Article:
by Angus Reid | August 6, 2020 8:30 pm
August 6, 2020 – After years of debate over the use of Indigenous names and imagery in sports, and amid threats from sponsors of withdrawn support, the Edmonton Canadian Football franchise will change its name.
Across the country, teams in varsity, minor, and professional leagues have been doing the same in recent years. The latest study from the non-profit Angus Reid Institute finds a majority of Canadians supportive of the decision.
But while 57 per cent of Canadians say dropping the name was the right choice, the same cannot be said for CFL fans. More than half of those who follow the league (55%) say the name should have stayed.
The issue generates division across a number of demographics. Men under 35 largely are onside with the franchise’s decision, while men 55 and over lean the other way. University-educated Canadians are overwhelmingly supportive compared to those with high school accreditation, who are divided evenly.
Perhaps most notably, Albertans are least likely in the country to say the right call was made; six-in-ten (58%) say the team called the wrong play on this matter.
The Angus Reid Institute (ARI) was founded in October 2014 by pollster and sociologist, Dr. Angus Reid. ARI is a national, not-for-profit, non-partisan public opinion research foundation established to advance education by commissioning, conducting and disseminating to the public accessible and impartial statistical data, research and policy analysis on economics, political science, philanthropy, public administration, domestic and international affairs and other socio-economic issues of importance to Canada and its world.
The Edmonton Football Team has won 14 Grey Cups in its storied history. It’s next championship, however, will be under a different name.
In July, the team announced that it would no longer call itself the “Eskimos”, putting an end to a 50-year run. The team has not announced a replacement and will simply be called the Edmonton Football Team in the interim. This change was announced just days after the NFL’s Washington team dropped “Redskins” as its name.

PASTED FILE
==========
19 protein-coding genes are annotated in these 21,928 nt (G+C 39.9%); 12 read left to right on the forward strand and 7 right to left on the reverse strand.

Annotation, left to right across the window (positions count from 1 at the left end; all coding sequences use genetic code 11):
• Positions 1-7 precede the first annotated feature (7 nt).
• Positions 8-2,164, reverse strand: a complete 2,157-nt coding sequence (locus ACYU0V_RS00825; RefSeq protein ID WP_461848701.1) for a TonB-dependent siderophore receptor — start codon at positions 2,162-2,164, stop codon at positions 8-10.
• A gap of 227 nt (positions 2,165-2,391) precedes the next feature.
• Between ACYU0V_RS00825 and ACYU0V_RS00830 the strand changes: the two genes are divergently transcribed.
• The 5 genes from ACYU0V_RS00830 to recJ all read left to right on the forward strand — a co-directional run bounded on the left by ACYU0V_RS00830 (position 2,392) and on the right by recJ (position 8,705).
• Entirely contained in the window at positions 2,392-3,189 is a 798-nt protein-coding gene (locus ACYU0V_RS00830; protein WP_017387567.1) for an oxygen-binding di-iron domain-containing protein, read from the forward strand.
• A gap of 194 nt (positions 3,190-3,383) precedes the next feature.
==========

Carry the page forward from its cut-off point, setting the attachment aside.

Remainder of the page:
Most Canadians (57%) say the Edmonton Football Team’s name change was ultimately the right call. Another two-in-five (43%), however, disagree. This ratio holds across most of the country, but flips in Alberta and Saskatchewan, where a majority of residents would have preferred the old name remain:
Attachment to the CFL plays a role in opinions about the name change. Those who follow the league closely (see detailed tables for breakdown of fandom) are more likely to say the name change was a bad choice than a good one, while those with little to no interest in the CFL are much more likely to agree with it:
Younger Canadians, both men and women alike, are more likely to feel this was the right course of action. Young women are most likely to feel this way (72%), while men 55 years of age and older disagree at the highest levels (57%):
There are also educational and ideological aspects to this discussion. Those with a university education say the name had to go at a level 26-points higher than those with a high school diploma or less. In addition, past Conservatives voters are the most adamant that the name should not have changed, while the decision is uncontroversial among past Liberals and New Democrats:
The fact that CFL fans are more opposed to the name change may speak to the league’s demographics and the challenges they present going forward. The CFL’s greatest support is found in Saskatchewan and Manitoba, which combine to represent less than seven per cent of Canada’s population. In Ontario, Quebec and B.C., there are few die hard CFL fans to be found, and lower numbers of fans in general:
The CFL’s fans are also older. Interest among those under 35 years of age is relatively low, while those of retirement age are most engaged. The league is currently attempting to salvage its 2020 season, with $30 million requested from the federal government, but these demographic trends suggest it will be dealing with longer term challenges as well:
The press surrounding the name change, however, will likely be received positively by young people – the generation that the league will be trying to woo over the coming decade. Whether it will have any impact on willingness to watch the sport remains to be seen, but views of the term ‘Eskimos’ were considerably more negative among 18- to 34-year-olds when the Angus Reid Institute asked in 2019:
While the temporary name for the team – the Edmonton Football Team – will be in place while the franchise picks a new one, there is no clear favourite. Respondents were asked which option they prefer from a list of names that have been discussed recently.
The most popular option among the public is Eagles, while Elks also chosen by one-in-five. Albertans are divided about which name they prefer for the team. Four of the options presented are within five points of each other. The team has not released a timeline for a new name:
For detailed results by age, gender, region, education, and other demographics, click here.
For detailed results by engagement with the CFL, click here.
To read the full report, including detailed tables and methodology, click here.
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Source URL: http://angusreid.org/edmonton-football-name-change/
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